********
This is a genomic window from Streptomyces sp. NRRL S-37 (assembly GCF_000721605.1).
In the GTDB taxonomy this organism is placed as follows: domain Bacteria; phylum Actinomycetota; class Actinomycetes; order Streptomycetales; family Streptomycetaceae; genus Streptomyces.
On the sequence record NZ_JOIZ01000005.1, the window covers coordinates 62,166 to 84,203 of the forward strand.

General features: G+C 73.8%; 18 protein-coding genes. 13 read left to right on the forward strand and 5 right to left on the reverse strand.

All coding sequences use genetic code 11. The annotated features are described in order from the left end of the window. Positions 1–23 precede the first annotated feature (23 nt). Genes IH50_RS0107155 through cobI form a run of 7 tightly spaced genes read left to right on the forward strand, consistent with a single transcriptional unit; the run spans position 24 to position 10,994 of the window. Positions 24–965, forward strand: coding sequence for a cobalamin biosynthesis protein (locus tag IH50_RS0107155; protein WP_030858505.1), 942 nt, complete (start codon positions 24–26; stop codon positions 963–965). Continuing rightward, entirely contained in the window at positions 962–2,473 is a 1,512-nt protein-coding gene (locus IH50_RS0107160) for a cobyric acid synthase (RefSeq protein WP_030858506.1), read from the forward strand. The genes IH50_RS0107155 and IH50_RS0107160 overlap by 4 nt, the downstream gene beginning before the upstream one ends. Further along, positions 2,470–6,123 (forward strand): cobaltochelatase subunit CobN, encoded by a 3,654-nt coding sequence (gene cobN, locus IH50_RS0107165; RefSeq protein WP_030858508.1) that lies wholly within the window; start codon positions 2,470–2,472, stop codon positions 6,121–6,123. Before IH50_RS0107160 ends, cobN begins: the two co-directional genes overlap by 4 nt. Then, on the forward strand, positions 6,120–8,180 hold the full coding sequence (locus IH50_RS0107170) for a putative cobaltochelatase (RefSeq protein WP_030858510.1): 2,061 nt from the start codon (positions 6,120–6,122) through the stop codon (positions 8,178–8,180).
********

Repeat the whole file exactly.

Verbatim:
This is a genomic window from Streptomyces sp. NRRL S-37 (assembly GCF_000721605.1).
In the GTDB taxonomy this organism is placed as follows: domain Bacteria; phylum Actinomycetota; class Actinomycetes; order Streptomycetales; family Streptomycetaceae; genus Streptomyces.
On the sequence record NZ_JOIZ01000005.1, the window covers coordinates 62,166 to 84,203 of the forward strand.

General features: G+C 73.8%; 18 protein-coding genes. 13 read left to right on the forward strand and 5 right to left on the reverse strand.

All coding sequences use genetic code 11. The annotated features are described in order from the left end of the window. Positions 1–23 precede the first annotated feature (23 nt). Genes IH50_RS0107155 through cobI form a run of 7 tightly spaced genes read left to right on the forward strand, consistent with a single transcriptional unit; the run spans position 24 to position 10,994 of the window. Positions 24–965, forward strand: coding sequence for a cobalamin biosynthesis protein (locus tag IH50_RS0107155; protein WP_030858505.1), 942 nt, complete (start codon positions 24–26; stop codon positions 963–965). Continuing rightward, entirely contained in the window at positions 962–2,473 is a 1,512-nt protein-coding gene (locus IH50_RS0107160) for a cobyric acid synthase (RefSeq protein WP_030858506.1), read from the forward strand. The genes IH50_RS0107155 and IH50_RS0107160 overlap by 4 nt, the downstream gene beginning before the upstream one ends. Further along, positions 2,470–6,123 (forward strand): cobaltochelatase subunit CobN, encoded by a 3,654-nt coding sequence (gene cobN, locus IH50_RS0107165; RefSeq protein WP_030858508.1) that lies wholly within the window; start codon positions 2,470–2,472, stop codon positions 6,121–6,123. Before IH50_RS0107160 ends, cobN begins: the two co-directional genes overlap by 4 nt. Then, on the forward strand, positions 6,120–8,180 hold the full coding sequence (locus IH50_RS0107170) for a putative cobaltochelatase (RefSeq protein WP_030858510.1): 2,061 nt from the start codon (positions 6,120–6,122) through the stop codon (positions 8,178–8,180).